Officials in the map dot of Tenaha seized property from at least 140 motorists between 2006 and 2008, according to the 2008 civil lawsuit, but had filed criminal charges against fewer than half.
Tenaha officials have defended the practice. Russell didn't return my call for comment. Her private attorney, Tom Henson, maintains his client did nothing wrong and, with regards to the racial profiling allegations, wasn't among the officers choosing who to stop.
But both the local county commission and the state have refused to defend Russell in the lawsuit. The county argues Russell is a state employee and should be represented by the attorney general.
“I think it's a frivolous lawsuit,” said newly appointed Shelby County Judge Rick Campbell, but he added, “I think that the commissioners are concerned about ‘what if it goes bad,' and ‘what if it bankrupts this county.' ”

Request denied

Meanwhile, the attorney general's office wrote Russell in November that “under the circumstances of this case, we are not able to extend representation to you.” The letter provided no details, and a spokesman wouldn't elaborate.
So, in August, Russell inquired with the attorney general about her options.
In the brief, Russell's assistant district attorney Kenneth Florence argues that either the county or the state should be required to defend her, but, if they don't, he asks if her use of asset forfeiture monies could be construed as an “official purpose” since the lawsuit arose out of acts she took while “fulfilling the scope of her duties.”
The audacity of the question is breathtaking. Russell's attorney fees in a civil lawsuit have nothing to do with crime-fighting, for which the Legislature intended such funds to be used.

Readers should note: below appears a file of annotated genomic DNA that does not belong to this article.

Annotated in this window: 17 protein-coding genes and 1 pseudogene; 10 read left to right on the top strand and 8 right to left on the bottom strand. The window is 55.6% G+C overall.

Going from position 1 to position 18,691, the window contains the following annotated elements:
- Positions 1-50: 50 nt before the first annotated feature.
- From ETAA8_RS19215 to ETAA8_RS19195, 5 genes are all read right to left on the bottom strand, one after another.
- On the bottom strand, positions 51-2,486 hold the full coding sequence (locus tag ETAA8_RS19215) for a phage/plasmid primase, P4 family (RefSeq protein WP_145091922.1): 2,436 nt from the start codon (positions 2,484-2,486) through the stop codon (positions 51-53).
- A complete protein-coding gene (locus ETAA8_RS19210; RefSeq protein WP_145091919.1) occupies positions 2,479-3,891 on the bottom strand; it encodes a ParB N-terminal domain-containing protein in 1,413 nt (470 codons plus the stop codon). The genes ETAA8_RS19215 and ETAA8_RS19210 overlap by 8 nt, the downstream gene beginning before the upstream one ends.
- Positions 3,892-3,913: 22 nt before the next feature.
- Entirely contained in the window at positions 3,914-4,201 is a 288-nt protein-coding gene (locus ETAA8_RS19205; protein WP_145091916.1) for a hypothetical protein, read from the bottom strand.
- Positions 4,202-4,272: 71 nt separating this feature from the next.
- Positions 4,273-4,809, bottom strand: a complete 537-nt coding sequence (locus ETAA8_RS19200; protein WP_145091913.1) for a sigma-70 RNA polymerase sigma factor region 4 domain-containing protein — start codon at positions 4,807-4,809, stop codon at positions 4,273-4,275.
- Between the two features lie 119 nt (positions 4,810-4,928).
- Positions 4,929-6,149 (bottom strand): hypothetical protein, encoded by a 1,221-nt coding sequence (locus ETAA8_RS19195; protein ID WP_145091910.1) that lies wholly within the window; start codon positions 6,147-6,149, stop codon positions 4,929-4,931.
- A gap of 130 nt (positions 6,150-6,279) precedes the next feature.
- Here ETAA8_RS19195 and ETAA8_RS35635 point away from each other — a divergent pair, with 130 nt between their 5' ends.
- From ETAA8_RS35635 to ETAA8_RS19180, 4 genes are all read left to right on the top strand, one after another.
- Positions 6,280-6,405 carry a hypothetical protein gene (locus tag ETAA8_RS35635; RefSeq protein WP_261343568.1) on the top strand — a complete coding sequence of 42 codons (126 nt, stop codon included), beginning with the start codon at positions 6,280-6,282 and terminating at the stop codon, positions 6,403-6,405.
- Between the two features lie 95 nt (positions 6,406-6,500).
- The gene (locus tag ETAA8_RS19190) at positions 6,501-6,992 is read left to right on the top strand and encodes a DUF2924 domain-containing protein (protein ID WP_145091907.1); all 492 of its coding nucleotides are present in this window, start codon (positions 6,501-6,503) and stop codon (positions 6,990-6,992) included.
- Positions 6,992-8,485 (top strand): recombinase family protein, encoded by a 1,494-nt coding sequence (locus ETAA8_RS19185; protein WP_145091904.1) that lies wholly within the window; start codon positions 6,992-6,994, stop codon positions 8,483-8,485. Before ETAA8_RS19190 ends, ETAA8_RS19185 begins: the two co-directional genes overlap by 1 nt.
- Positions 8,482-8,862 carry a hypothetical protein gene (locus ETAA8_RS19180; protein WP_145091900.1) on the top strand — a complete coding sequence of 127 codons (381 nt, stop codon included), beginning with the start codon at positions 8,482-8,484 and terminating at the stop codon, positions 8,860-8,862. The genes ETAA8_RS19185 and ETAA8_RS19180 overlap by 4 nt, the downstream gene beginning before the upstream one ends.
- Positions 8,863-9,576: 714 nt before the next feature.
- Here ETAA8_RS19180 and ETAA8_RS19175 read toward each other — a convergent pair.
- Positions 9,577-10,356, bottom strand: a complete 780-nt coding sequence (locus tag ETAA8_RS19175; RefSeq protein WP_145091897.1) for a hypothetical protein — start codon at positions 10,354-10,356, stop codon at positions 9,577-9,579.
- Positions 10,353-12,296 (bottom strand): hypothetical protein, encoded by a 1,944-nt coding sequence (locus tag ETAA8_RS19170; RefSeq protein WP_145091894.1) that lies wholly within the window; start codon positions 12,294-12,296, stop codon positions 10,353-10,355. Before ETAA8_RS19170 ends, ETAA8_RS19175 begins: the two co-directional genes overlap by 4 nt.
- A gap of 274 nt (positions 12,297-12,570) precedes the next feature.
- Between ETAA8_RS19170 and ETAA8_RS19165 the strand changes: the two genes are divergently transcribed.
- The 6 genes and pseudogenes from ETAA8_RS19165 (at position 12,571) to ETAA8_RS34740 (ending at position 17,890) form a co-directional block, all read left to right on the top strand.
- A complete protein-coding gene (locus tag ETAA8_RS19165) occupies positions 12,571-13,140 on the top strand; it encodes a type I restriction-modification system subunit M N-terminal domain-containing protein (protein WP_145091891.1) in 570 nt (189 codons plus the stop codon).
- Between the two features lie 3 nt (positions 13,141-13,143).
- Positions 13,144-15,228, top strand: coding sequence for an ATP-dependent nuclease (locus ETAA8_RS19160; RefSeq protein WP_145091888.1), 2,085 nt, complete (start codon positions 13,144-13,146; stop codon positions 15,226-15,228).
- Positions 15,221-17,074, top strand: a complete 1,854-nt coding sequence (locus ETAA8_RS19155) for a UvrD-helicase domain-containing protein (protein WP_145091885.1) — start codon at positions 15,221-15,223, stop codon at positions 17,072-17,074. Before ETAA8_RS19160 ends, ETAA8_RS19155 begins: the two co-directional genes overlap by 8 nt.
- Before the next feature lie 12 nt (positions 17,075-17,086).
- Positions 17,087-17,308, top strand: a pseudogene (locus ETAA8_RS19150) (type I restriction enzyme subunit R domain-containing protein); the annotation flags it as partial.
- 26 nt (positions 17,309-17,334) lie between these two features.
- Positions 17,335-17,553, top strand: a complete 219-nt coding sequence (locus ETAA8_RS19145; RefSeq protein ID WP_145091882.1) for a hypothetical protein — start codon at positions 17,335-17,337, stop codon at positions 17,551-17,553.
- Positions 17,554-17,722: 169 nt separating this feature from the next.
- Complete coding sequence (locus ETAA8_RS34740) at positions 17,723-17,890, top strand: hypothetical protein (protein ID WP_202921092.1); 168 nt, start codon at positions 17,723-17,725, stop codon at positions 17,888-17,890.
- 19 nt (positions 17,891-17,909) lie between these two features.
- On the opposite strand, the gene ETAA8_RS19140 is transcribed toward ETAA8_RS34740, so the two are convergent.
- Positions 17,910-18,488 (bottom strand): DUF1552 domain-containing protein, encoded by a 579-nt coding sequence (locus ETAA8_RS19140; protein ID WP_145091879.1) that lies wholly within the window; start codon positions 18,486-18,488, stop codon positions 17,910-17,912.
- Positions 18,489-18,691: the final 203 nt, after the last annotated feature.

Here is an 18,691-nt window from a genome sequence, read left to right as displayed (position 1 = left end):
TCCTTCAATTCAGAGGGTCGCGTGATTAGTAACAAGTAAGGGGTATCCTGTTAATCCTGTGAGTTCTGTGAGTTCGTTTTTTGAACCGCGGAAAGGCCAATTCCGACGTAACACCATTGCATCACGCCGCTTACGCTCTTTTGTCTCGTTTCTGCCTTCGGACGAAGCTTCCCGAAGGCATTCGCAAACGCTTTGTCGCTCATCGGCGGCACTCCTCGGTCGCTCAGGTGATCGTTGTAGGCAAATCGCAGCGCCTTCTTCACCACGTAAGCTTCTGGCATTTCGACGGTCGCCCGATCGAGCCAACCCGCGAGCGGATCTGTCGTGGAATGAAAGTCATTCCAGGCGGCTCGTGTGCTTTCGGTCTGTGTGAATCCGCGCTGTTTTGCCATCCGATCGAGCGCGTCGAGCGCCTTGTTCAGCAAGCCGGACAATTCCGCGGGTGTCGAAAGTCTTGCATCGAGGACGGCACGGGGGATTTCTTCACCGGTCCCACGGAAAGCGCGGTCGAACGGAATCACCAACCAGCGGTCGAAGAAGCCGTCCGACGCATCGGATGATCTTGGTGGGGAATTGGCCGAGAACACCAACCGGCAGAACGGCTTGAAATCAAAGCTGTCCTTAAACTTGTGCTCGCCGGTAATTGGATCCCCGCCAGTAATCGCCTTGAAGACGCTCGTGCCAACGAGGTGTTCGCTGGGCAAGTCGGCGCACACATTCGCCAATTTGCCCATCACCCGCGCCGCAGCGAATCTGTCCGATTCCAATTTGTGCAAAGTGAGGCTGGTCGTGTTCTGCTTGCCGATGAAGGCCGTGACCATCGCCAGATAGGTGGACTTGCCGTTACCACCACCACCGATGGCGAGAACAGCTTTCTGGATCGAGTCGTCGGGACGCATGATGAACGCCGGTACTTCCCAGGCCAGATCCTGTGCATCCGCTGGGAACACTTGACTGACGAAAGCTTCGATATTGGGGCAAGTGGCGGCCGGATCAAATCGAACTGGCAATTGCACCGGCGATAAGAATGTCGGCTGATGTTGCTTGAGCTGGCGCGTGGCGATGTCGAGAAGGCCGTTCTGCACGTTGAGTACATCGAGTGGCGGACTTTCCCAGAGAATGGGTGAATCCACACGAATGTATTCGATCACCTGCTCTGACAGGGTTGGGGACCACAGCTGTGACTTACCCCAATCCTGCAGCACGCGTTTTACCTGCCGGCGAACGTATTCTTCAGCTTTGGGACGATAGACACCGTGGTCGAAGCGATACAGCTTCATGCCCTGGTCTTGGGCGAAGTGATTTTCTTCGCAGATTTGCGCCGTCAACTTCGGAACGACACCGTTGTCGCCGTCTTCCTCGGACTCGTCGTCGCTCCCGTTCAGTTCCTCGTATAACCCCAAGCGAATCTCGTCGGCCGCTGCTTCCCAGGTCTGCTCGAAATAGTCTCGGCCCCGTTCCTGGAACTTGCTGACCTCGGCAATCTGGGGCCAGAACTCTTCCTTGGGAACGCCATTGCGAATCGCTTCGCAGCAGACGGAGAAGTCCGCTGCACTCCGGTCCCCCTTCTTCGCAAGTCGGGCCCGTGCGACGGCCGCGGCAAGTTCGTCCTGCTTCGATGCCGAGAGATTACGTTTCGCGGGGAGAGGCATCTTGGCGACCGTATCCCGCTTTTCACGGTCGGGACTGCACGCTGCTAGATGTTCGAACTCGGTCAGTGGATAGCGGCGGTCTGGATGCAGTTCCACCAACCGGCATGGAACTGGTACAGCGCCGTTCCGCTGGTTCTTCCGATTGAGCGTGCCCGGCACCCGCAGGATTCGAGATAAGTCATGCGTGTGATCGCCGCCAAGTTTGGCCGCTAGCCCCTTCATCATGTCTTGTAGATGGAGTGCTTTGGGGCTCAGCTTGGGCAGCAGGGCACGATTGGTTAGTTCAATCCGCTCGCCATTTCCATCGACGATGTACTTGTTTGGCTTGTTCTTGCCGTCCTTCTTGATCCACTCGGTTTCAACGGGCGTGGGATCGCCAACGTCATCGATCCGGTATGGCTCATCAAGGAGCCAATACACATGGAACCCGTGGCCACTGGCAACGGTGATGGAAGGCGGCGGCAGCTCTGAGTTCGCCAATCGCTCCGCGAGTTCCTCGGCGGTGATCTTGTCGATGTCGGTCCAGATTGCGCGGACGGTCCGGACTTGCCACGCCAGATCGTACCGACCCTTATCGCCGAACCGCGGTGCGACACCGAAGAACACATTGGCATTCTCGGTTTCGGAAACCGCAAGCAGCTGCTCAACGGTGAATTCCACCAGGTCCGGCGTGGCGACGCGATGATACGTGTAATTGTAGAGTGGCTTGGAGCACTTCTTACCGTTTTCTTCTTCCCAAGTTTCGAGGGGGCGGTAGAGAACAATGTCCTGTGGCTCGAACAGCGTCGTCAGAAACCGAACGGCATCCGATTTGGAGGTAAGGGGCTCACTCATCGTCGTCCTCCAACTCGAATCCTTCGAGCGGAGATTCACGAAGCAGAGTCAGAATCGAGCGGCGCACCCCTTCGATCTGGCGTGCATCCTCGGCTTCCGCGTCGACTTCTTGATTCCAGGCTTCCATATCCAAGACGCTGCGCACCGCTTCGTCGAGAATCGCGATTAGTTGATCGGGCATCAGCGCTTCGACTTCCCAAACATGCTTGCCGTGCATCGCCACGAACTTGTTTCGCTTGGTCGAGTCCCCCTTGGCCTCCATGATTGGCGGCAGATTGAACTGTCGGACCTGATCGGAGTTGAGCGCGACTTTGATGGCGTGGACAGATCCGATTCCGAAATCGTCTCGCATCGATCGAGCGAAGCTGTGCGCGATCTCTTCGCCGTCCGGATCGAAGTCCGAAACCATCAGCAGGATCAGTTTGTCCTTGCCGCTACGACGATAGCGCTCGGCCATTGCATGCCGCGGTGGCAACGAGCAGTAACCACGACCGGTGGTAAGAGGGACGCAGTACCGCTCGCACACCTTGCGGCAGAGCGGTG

The opposite purpose?

And, considering the severity of the allegations Russell — that she personally coerced innocent people into handing over their valuables or else face felony charges such as money laundering — the idea of defending her alleged actions with forfeiture money would seem to represent the very antithesis of the crime-fighting purpose.
(It's even more disturbing than a certain former DA's habit of using forfeiture funds for things like margarita machines and gifts for political buddies.)
The American Civil Liberties Union last week filed a brief opposing the request, and argued that the government — either the county or the state — should pony up to “account for the misconduct of officials who operate in its name.”
David Guillory, a Nacogdoches attorney who represents eight plaintiffs in the lawsuit seeking class-action status, said the money in Shelby County's forfeiture fund belongs to the people it was stolen from: his clients.
“Imagine someone breaking into your home and doing a bunch of damage and they get prosecuted for it,” he said. “Then they go hire Racehorse Haynes and use your wedding ring that they pawned to defend themselves.”
Sen. John Whitmire, D-Houston, whose bill to tighten the law regarding how forfeiture funds can be seized and used failed last session, called Russell's request “nuts.”
“I'm not sure she's dealing with a full deck of cards,” Whitmire said. “Her practice was deplorable, illegal, unjust and abusive. For her now to think she can use ill-gotten gains to defend herself, it's horrible.”

An unclaimed idea

Yet, there's some dispute about who came up with the idea to use forfeiture funds for Russell's defense. Florence, the ADA who wrote the AG request, said county commissioners asked him to include it. But the county judge said commissioners had nothing to do with it.
And he doubts it will fly with the AG: “Using common sense,” he said, “I would think not.”